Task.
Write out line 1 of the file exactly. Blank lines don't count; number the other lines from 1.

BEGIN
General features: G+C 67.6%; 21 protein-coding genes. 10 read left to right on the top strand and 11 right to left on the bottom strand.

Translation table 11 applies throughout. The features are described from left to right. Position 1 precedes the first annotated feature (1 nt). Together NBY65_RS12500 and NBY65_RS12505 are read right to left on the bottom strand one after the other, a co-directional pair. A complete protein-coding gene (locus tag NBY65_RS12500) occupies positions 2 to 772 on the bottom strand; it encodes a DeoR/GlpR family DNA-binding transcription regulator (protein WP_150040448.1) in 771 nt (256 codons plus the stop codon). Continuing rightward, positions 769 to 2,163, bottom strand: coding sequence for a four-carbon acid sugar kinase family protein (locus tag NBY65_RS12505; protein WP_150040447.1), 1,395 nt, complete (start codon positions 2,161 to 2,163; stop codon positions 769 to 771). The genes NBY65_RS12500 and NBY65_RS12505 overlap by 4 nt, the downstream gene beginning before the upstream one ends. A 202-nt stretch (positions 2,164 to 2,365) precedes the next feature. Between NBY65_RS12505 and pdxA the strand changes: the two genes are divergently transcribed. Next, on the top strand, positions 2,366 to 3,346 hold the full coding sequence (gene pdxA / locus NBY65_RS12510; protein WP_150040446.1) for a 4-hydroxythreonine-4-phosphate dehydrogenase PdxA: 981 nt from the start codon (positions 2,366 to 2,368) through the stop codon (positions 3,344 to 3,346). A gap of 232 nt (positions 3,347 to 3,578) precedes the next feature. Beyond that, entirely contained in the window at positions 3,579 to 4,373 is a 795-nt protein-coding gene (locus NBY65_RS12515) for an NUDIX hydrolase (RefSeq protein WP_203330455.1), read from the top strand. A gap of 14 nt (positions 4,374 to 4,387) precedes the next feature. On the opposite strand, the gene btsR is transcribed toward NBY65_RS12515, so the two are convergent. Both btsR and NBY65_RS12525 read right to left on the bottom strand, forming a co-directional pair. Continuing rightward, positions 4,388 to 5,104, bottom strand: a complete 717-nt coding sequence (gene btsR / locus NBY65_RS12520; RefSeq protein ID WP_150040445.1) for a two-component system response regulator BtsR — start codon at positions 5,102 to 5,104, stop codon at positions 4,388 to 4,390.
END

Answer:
General features: G+C 67.6%; 21 protein-coding genes. 10 read left to right on the top strand and 11 right to left on the bottom strand.